From Compliance to Improvement

The OIP, first developed in and continually refined since 2007, brings educators together through collaborative team structures to learn from each other, and it facilitates communication and decision-making between and across levels of the system (district, central office, school, grade levels, content areas, classrooms). The OIP includes, but goes well beyond, the traditional plan-do-study-act (PDSA) cycle.

When viewed as an organizational framework, rather than an exercise in compliance, the OIP gives districts a process for focused and intentional action. The team structures at the core of the OIP form peer-to-peer networks, giving more people a voice and allowing for the inclusion of multiple perspectives in guiding each district’s journey toward organizational learning and continuous improvement.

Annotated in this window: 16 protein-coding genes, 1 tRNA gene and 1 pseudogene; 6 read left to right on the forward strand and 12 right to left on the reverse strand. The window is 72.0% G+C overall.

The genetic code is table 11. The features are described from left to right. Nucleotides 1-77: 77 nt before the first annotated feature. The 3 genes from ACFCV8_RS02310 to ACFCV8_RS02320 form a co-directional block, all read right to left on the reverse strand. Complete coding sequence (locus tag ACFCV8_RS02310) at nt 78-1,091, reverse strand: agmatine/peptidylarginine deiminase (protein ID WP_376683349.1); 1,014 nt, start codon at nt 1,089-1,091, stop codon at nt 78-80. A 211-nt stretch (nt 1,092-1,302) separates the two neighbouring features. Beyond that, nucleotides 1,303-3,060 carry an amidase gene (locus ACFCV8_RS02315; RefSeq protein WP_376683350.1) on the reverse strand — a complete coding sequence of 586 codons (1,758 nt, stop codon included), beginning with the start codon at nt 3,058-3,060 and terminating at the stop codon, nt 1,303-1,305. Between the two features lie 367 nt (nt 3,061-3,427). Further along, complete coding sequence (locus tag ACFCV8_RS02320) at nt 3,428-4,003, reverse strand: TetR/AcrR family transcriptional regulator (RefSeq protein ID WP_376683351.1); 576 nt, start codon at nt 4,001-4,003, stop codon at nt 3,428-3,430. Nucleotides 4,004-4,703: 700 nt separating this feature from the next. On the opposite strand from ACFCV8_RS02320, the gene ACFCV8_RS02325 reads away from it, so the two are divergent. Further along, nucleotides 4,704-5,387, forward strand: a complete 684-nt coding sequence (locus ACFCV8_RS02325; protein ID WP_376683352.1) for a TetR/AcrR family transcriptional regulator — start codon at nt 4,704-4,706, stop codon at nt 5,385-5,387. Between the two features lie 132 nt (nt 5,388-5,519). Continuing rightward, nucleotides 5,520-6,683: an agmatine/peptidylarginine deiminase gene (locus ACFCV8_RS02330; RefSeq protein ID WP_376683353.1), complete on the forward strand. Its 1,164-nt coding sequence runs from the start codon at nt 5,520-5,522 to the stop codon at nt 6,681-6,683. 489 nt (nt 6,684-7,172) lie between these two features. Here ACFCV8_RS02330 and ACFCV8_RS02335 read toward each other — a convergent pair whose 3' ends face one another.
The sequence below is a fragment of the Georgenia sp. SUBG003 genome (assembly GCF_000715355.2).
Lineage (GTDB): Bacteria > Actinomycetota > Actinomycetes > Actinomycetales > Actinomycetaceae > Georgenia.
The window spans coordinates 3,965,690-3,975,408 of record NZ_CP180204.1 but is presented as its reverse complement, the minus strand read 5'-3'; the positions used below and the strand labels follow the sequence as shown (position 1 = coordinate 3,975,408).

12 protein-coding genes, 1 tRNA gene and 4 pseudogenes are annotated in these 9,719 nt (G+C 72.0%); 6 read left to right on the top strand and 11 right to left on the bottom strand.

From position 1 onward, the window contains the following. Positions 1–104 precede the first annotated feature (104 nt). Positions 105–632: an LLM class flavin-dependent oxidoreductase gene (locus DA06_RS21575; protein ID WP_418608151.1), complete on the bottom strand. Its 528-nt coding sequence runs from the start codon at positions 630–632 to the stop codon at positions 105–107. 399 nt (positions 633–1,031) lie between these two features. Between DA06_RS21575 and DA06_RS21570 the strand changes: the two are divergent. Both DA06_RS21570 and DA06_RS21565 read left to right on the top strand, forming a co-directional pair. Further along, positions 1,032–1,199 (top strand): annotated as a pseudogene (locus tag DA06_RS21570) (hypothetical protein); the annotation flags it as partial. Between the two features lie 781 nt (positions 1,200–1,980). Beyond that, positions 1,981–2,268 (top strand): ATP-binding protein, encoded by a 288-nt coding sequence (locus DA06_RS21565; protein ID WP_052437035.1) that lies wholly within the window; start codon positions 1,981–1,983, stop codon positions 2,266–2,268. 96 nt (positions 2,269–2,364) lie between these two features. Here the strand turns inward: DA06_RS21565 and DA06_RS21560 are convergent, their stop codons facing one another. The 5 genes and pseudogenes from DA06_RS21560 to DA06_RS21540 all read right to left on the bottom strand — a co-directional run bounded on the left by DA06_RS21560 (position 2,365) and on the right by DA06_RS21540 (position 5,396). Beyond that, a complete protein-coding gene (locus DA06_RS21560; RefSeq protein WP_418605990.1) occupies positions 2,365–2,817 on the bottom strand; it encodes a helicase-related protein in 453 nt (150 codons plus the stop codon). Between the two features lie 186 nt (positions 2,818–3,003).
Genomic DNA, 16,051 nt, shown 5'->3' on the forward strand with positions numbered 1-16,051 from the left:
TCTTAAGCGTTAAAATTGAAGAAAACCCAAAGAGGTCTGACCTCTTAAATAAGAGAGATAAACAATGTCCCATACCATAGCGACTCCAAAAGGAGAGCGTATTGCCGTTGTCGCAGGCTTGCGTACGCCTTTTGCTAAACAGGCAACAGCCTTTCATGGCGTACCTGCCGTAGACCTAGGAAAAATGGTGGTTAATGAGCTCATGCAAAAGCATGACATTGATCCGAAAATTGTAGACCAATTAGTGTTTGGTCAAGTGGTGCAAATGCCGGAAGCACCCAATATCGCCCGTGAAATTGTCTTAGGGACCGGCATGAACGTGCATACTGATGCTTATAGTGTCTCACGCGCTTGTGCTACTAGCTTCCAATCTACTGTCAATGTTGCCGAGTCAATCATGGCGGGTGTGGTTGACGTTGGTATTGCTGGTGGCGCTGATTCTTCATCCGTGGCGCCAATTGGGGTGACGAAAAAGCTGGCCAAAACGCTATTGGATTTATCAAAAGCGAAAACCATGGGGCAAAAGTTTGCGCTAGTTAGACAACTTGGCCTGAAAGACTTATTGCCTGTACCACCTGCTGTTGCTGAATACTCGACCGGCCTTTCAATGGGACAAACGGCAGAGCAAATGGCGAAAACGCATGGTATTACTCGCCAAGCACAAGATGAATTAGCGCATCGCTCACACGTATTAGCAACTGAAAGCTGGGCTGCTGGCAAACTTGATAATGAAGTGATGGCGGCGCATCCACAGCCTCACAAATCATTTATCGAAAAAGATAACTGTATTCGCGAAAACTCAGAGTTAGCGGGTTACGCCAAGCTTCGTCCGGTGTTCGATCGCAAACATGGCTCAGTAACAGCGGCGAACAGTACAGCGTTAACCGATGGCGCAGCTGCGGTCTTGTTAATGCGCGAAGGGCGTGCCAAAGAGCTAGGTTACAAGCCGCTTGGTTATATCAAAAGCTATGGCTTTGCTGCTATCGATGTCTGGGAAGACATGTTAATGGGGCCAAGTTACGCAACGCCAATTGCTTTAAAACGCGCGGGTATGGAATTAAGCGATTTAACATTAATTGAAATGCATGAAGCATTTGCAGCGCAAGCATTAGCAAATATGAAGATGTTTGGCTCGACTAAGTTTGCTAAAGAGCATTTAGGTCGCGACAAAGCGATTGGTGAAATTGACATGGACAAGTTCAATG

The OIP was developed to work hand-in-hand with the Ohio Leadership Advisory Council (OLAC)’s framework (i.e., Ohio’s Leadership Development Framework, BASA, 2013) and to serve as the mechanism for supporting districts to operationalize and enact essential practices at the district, school, and classroom level. Consequently, Ohio’s approach to improvement is often referred to as OIP. Ohio’s Leadership Development Framework, originally released in 2008 and updated in 2013, delineates essential practices for district leadership teams (DLTs), building leadership teams (BLTs), and teacher-based teams (TBTs), providing an aligned set of structures to support educators from all levels of the district in collective inquiry and learning. three saucy lesbians pleasure their wet twats.